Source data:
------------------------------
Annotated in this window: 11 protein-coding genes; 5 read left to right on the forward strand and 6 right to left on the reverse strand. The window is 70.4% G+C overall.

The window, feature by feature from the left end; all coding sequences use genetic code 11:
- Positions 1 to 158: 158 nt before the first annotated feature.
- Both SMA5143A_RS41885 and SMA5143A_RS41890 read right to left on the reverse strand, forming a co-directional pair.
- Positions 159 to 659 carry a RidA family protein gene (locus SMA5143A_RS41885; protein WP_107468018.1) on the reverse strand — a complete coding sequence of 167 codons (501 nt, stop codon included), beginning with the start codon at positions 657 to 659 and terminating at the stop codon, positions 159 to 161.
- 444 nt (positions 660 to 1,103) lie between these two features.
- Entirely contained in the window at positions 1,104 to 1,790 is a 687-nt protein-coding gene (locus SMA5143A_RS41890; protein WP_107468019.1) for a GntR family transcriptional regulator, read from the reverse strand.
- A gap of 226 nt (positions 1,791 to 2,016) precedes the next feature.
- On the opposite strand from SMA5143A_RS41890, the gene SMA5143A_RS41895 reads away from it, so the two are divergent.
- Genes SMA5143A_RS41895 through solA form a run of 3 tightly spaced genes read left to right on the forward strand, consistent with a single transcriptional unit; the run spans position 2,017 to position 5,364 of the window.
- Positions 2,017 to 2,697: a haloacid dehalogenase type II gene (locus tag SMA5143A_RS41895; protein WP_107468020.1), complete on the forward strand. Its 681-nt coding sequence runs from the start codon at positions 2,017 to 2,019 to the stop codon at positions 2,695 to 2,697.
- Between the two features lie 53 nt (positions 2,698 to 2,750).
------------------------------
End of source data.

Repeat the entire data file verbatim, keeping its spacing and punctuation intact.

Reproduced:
Annotated in this window: 11 protein-coding genes; 5 read left to right on the forward strand and 6 right to left on the reverse strand. The window is 70.4% G+C overall.

The window, feature by feature from the left end; all coding sequences use genetic code 11:
- Positions 1 to 158: 158 nt before the first annotated feature.
- Both SMA5143A_RS41885 and SMA5143A_RS41890 read right to left on the reverse strand, forming a co-directional pair.
- Positions 159 to 659 carry a RidA family protein gene (locus SMA5143A_RS41885; protein WP_107468018.1) on the reverse strand — a complete coding sequence of 167 codons (501 nt, stop codon included), beginning with the start codon at positions 657 to 659 and terminating at the stop codon, positions 159 to 161.
- 444 nt (positions 660 to 1,103) lie between these two features.
- Entirely contained in the window at positions 1,104 to 1,790 is a 687-nt protein-coding gene (locus SMA5143A_RS41890; protein WP_107468019.1) for a GntR family transcriptional regulator, read from the reverse strand.
- A gap of 226 nt (positions 1,791 to 2,016) precedes the next feature.
- On the opposite strand from SMA5143A_RS41890, the gene SMA5143A_RS41895 reads away from it, so the two are divergent.
- Genes SMA5143A_RS41895 through solA form a run of 3 tightly spaced genes read left to right on the forward strand, consistent with a single transcriptional unit; the run spans position 2,017 to position 5,364 of the window.
- Positions 2,017 to 2,697: a haloacid dehalogenase type II gene (locus tag SMA5143A_RS41895; protein WP_107468020.1), complete on the forward strand. Its 681-nt coding sequence runs from the start codon at positions 2,017 to 2,019 to the stop codon at positions 2,695 to 2,697.
- Between the two features lie 53 nt (positions 2,698 to 2,750).